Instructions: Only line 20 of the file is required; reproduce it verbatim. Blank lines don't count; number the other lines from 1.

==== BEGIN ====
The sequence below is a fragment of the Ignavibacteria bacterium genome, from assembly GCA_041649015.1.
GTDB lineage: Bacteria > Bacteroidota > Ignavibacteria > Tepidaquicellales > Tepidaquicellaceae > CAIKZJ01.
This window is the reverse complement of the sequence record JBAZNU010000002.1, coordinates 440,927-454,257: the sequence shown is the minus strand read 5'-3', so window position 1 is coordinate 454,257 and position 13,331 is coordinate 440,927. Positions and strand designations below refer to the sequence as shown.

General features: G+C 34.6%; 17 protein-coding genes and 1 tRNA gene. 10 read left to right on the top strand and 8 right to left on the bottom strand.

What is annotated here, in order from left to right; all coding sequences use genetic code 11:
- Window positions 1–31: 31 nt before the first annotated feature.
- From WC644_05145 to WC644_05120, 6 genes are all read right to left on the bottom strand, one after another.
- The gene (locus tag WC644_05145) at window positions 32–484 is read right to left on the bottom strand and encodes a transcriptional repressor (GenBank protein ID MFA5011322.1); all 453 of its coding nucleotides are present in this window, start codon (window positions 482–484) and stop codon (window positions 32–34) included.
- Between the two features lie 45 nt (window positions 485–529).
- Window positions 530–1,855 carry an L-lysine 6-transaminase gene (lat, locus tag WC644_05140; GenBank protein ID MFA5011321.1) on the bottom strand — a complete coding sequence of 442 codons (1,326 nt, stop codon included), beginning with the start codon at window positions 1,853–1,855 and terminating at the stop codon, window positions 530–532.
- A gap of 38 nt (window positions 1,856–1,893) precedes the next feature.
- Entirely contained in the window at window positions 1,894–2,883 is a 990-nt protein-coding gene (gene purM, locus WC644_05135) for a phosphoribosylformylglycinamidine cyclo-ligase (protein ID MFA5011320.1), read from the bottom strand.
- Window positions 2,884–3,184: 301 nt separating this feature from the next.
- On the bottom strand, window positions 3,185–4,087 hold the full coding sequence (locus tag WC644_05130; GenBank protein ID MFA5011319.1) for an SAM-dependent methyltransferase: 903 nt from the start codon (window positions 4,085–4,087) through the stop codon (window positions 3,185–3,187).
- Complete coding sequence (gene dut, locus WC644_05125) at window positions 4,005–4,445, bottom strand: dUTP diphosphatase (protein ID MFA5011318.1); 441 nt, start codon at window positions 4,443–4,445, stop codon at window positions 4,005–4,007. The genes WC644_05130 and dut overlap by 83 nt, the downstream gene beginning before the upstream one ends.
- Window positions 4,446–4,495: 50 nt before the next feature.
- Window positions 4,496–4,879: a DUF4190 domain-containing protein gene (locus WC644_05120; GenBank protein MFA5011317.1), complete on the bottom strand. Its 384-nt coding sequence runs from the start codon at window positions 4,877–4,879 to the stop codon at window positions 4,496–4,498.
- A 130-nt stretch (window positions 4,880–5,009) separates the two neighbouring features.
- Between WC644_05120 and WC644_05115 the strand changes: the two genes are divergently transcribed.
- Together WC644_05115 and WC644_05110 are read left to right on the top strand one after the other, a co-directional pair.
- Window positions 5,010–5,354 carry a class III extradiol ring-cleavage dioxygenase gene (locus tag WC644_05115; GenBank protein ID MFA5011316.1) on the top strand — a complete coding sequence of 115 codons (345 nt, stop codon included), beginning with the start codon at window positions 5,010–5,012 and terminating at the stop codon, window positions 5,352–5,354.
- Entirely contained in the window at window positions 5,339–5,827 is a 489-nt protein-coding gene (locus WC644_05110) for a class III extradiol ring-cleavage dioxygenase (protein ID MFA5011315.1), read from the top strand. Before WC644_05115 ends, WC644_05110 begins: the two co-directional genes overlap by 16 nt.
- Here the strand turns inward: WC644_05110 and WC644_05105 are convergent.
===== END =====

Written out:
- Together WC644_05115 and WC644_05110 are read left to right on the top strand one after the other, a co-directional pair.